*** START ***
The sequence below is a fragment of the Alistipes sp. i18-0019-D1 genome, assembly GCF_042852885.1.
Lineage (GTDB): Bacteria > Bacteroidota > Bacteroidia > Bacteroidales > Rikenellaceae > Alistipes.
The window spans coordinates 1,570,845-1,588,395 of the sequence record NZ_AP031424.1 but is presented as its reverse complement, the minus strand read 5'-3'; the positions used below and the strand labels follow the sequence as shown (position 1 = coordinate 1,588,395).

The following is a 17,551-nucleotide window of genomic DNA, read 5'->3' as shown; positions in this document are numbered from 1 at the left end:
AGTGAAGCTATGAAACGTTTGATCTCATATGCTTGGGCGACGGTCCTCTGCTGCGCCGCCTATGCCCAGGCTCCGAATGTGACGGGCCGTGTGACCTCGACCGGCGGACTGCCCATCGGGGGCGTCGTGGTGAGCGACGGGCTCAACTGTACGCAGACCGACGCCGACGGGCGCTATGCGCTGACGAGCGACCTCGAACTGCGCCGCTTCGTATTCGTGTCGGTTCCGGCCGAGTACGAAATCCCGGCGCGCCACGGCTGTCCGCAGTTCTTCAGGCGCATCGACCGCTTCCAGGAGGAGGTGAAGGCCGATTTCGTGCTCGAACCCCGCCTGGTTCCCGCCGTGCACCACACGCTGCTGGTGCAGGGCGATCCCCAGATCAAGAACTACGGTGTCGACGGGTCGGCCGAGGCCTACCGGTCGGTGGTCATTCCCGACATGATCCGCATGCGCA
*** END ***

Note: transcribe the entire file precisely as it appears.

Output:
The sequence below is a fragment of the Alistipes sp. i18-0019-D1 genome, assembly GCF_042852885.1.
Lineage (GTDB): Bacteria > Bacteroidota > Bacteroidia > Bacteroidales > Rikenellaceae > Alistipes.
The window spans coordinates 1,570,845-1,588,395 of the sequence record NZ_AP031424.1 but is presented as its reverse complement, the minus strand read 5'-3'; the positions used below and the strand labels follow the sequence as shown (position 1 = coordinate 1,588,395).

The following is a 17,551-nucleotide window of genomic DNA, read 5'->3' as shown; positions in this document are numbered from 1 at the left end:
AGTGAAGCTATGAAACGTTTGATCTCATATGCTTGGGCGACGGTCCTCTGCTGCGCCGCCTATGCCCAGGCTCCGAATGTGACGGGCCGTGTGACCTCGACCGGCGGACTGCCCATCGGGGGCGTCGTGGTGAGCGACGGGCTCAACTGTACGCAGACCGACGCCGACGGGCGCTATGCGCTGACGAGCGACCTCGAACTGCGCCGCTTCGTATTCGTGTCGGTTCCGGCCGAGTACGAAATCCCGGCGCGCCACGGCTGTCCGCAGTTCTTCAGGCGCATCGACCGCTTCCAGGAGGAGGTGAAGGCCGATTTCGTGCTCGAACCCCGCCTGGTTCCCGCCGTGCACCACACGCTGCTGGTGCAGGGCGATCCCCAGATCAAGAACTACGGTGTCGACGGGTCGGCCGAGGCCTACCGGTCGGTGGTCATTCCCGACATGATCCGCATGCGCA